Software Quality Management
The notion of "quality" is not as simple as it may seem. For any engineered product, there are many desired qualities relevant to a particular project. The section explains software quality fundamentals, including the main SQM processes: quality assurance, verification, validation, review, and audit.
Reviews and Audits
The purpose of an inspection is to detect and identify software product anomalies. Two important differentiators of inspections as opposed to reviews are as follows:
- An individual holding a management position over any member of the inspection team shall not participate in the inspection.
- An inspection is to be led by an impartial facilitator who is trained in inspection techniques.
Software inspections always involve the author of an intermediate or final product, while other reviews might not. Inspections also include an inspection leader, a recorder, a reader, and a few (2 to 5) inspectors. The members of an inspection team may possess different expertise, such as domain expertise, design method expertise, or language expertise. Inspections are usually conducted on one relatively small section of the product at a time. Each team member must examine the software product and other review inputs prior to the review meeting, perhaps by applying an analytical technique to a small section of the product, or to the entire product with a focus only on one aspect, for example, interfaces. Any anomaly found is documented and sent to the inspection leader. During the inspection, the inspection leader conducts the session and verifies that everyone has prepared for the inspection. A checklist, with anomalies and questions germane to the issues of interest, is a common tool used in inspections. The resulting list often classifies the anomalies and is reviewed for completeness and accuracy by the team. The inspection exit decision must correspond to one of the following three criteria:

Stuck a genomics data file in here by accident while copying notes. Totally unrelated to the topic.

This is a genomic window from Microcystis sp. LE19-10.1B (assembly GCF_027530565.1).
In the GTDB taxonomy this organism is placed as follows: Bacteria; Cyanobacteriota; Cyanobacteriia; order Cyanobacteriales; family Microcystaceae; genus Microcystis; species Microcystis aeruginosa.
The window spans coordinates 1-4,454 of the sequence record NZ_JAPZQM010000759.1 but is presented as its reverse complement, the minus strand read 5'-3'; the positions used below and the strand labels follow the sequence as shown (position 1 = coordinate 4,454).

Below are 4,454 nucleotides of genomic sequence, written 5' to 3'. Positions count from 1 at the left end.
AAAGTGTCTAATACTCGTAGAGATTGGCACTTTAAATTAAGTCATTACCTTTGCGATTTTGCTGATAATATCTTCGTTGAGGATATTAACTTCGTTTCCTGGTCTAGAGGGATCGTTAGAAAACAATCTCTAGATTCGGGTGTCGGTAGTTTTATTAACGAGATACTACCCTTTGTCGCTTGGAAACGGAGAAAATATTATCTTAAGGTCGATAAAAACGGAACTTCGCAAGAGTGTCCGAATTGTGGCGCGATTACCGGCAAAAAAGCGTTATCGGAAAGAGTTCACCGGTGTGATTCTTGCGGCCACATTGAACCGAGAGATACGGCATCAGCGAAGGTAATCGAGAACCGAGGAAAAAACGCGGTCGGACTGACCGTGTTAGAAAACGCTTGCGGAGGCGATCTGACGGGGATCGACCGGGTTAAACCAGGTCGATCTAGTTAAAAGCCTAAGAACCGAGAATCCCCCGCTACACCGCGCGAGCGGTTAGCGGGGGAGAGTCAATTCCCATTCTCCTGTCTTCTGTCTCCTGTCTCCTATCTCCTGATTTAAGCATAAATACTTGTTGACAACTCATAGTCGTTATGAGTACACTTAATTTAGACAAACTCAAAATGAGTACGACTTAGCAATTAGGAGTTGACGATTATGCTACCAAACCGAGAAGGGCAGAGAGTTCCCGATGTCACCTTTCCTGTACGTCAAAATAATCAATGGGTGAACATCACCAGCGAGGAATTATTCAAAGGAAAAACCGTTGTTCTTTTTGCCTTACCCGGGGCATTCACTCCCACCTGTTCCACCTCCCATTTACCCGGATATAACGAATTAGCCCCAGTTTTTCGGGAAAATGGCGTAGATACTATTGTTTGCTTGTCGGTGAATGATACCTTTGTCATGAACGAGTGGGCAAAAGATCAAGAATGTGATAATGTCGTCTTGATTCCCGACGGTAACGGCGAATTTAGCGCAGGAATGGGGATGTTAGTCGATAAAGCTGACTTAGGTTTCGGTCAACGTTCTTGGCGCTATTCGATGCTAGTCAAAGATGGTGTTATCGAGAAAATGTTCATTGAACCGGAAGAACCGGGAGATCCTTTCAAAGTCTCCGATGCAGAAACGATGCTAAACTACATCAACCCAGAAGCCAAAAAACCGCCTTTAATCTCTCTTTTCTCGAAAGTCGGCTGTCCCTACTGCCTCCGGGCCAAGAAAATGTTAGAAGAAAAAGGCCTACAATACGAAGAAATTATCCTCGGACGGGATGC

- Accept with no or at most minor reworking
- Accept with rework verification
Inspection meetings typically last a few hours, whereas technical reviews and audits are usually broader in scope and take longer.